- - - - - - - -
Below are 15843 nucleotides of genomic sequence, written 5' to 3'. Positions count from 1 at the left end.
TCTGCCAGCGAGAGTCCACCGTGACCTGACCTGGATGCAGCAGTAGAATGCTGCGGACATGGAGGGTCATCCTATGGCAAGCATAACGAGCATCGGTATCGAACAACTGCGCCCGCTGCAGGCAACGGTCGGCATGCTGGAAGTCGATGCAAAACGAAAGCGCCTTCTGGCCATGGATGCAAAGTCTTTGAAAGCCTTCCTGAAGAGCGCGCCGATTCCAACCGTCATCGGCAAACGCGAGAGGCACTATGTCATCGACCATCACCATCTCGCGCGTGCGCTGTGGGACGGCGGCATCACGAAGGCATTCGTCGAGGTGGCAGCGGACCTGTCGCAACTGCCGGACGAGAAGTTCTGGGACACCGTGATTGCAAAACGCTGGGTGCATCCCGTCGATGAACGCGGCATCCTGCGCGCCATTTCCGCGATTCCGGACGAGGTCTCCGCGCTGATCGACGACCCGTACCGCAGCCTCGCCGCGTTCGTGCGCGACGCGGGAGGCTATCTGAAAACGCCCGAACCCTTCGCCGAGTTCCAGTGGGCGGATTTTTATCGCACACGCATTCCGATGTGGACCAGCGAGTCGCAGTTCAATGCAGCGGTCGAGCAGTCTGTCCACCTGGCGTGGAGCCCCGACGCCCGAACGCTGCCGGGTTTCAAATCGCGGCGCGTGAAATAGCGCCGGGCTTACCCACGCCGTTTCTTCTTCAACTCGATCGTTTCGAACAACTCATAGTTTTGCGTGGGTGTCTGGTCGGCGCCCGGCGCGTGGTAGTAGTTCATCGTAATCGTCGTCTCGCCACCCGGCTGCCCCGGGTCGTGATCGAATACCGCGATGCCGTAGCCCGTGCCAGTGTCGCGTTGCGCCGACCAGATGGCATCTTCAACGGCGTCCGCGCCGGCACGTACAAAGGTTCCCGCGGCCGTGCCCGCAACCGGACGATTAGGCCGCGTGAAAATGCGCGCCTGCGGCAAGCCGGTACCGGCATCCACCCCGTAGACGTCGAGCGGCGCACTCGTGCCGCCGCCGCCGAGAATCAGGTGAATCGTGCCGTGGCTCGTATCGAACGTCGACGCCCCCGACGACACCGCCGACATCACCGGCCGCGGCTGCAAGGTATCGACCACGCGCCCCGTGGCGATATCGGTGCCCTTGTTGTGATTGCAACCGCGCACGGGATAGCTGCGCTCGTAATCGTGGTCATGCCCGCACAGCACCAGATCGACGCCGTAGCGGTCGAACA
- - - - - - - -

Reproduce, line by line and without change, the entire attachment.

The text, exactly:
Below are 15843 nucleotides of genomic sequence, written 5' to 3'. Positions count from 1 at the left end.
TCTGCCAGCGAGAGTCCACCGTGACCTGACCTGGATGCAGCAGTAGAATGCTGCGGACATGGAGGGTCATCCTATGGCAAGCATAACGAGCATCGGTATCGAACAACTGCGCCCGCTGCAGGCAACGGTCGGCATGCTGGAAGTCGATGCAAAACGAAAGCGCCTTCTGGCCATGGATGCAAAGTCTTTGAAAGCCTTCCTGAAGAGCGCGCCGATTCCAACCGTCATCGGCAAACGCGAGAGGCACTATGTCATCGACCATCACCATCTCGCGCGTGCGCTGTGGGACGGCGGCATCACGAAGGCATTCGTCGAGGTGGCAGCGGACCTGTCGCAACTGCCGGACGAGAAGTTCTGGGACACCGTGATTGCAAAACGCTGGGTGCATCCCGTCGATGAACGCGGCATCCTGCGCGCCATTTCCGCGATTCCGGACGAGGTCTCCGCGCTGATCGACGACCCGTACCGCAGCCTCGCCGCGTTCGTGCGCGACGCGGGAGGCTATCTGAAAACGCCCGAACCCTTCGCCGAGTTCCAGTGGGCGGATTTTTATCGCACACGCATTCCGATGTGGACCAGCGAGTCGCAGTTCAATGCAGCGGTCGAGCAGTCTGTCCACCTGGCGTGGAGCCCCGACGCCCGAACGCTGCCGGGTTTCAAATCGCGGCGCGTGAAATAGCGCCGGGCTTACCCACGCCGTTTCTTCTTCAACTCGATCGTTTCGAACAACTCATAGTTTTGCGTGGGTGTCTGGTCGGCGCCCGGCGCGTGGTAGTAGTTCATCGTAATCGTCGTCTCGCCACCCGGCTGCCCCGGGTCGTGATCGAATACCGCGATGCCGTAGCCCGTGCCAGTGTCGCGTTGCGCCGACCAGATGGCATCTTCAACGGCGTCCGCGCCGGCACGTACAAAGGTTCCCGCGGCCGTGCCCGCAACCGGACGATTAGGCCGCGTGAAAATGCGCGCCTGCGGCAAGCCGGTACCGGCATCCACCCCGTAGACGTCGAGCGGCGCACTCGTGCCGCCGCCGCCGAGAATCAGGTGAATCGTGCCGTGGCTCGTATCGAACGTCGACGCCCCCGACGACACCGCCGACATCACCGGCCGCGGCTGCAAGGTATCGACCACGCGCCCCGTGGCGATATCGGTGCCCTTGTTGTGATTGCAACCGCGCACGGGATAGCTGCGCTCGTAATCGTGGTCATGCCCGCACAGCACCAGATCGACGCCGTAGCGGTCGAACA